Though Dublin is a popular option for study abroad, living in the capital city can take a huge chunk out of your wallet that, frankly, could be better spent on weekend trips, excursions, and souvenirs. While we won't judge you if you want to live in the big city, try looking outside Dublin for cheaper destinations that'll give you a similar -- or even better -- experience! Lucky for you, Ireland has 9 great study abroad cities to choose from.

After airfare, rent and food will be your biggest living expenses -- so pay attention to how much money you're spending on each.

If you're looking for a taste of Irish culture but in a smaller city, consider studying in Galway, where you can scale the Cliffs of Moher and visit the Galway Cathedral. Or, if you're into the alternative scene and prefer to spend half the amount you would in Dublin, the hip yet medieval city of Cork is where you want to go -- especially if you want to kiss the famous Blarney Stone.

From living in a traditional country village to staying in a picturesque town surrounded by some of Ireland's finest scenery, you'll have plenty of great options for study abroad in Ireland that come with a less intimidating price tag.

4. Be Thrifty With Rent and Food

Student flights to Ireland (ad)

After airfare, rent and food will be your biggest living expenses -- so pay attention to how much money you're spending on each.

With rent, try to keep it between 300 - 700 euros per month (500 is a nice medium ground if you can find a flat / dorm for that price). Some housing options will also give you a discount if you're able to pay for the full semester up front -- take advantage of that as well!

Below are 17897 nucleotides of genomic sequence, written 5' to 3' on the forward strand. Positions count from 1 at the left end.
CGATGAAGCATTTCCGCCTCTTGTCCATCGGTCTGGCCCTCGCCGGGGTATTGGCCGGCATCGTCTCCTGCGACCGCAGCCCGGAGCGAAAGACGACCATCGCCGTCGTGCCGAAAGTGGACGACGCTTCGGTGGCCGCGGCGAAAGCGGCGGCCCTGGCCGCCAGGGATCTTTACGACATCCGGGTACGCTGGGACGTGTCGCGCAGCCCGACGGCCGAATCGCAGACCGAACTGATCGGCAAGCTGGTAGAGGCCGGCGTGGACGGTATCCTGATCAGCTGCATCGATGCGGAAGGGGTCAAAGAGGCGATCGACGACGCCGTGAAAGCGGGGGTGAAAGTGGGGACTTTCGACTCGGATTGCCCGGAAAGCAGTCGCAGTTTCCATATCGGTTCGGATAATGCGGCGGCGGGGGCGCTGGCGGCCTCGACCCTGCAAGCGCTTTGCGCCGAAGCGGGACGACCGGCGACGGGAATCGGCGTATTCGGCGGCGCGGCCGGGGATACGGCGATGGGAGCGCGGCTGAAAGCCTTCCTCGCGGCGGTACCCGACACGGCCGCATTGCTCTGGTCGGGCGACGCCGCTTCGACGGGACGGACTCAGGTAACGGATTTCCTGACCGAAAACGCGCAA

With food, we know that it's tempting to try a new local dish every night, but eating out constantly will quickly add up (even in Ireland). We wouldn't want you to go for broke in month one and spend the rest of your trip guzzling instant ramen.

Shelve the Irish stew and soda bread for a night and go to the grocer's -- or better yet, start cooking with your classmates and trade a few homestyle recipes!

5. Find Paid Short-Term Work

Though focusing on your studies should be your primary concern, if you're really short on cash, you can absolutely pick up a part-time job while you're studying abroad. Look into working at a local cafe, restaurant, or store; working at your university; picking up tutoring gigs; getting a paid internship.

Legally, you're able to work on your student visa for up to 20 hours per week if you're enrolled in an Irish university for at least a year.

Though focusing on your studies should be your primary concern, if you're really short on cash, you can absolutely pick up a part-time job while you're studying abroad.

Do be forewarned that you must have enough money to cover your program to apply for a visa, so don't go in with the expectation that you'll be able to fund your studies after you arrive. However, if you're in town for at least a semester and your university allows students to work, a part-time job will help cover the unexpected expenses or last-minute excursions on your trip.

Be Prepared Before You Go

We've covered scholarships, cheap ways to fly, and how to save money while you're abroad. Which tips will you make use of? And are there any other money-saving tips we missed? Let us know in the comments below!

Learn more about Aer Lingus.

Photo Credits: MikeAlphaTango and Education Ireland
Erica Chen

A current UC Berkeley student and associate editor at Go Overseas, Erica is a typical twenty-something with roots laid in Taiwan and California. Studying English and Cognitive Science, she's currently based in Berkeley, California, but hopes to someday move overseas and see the world.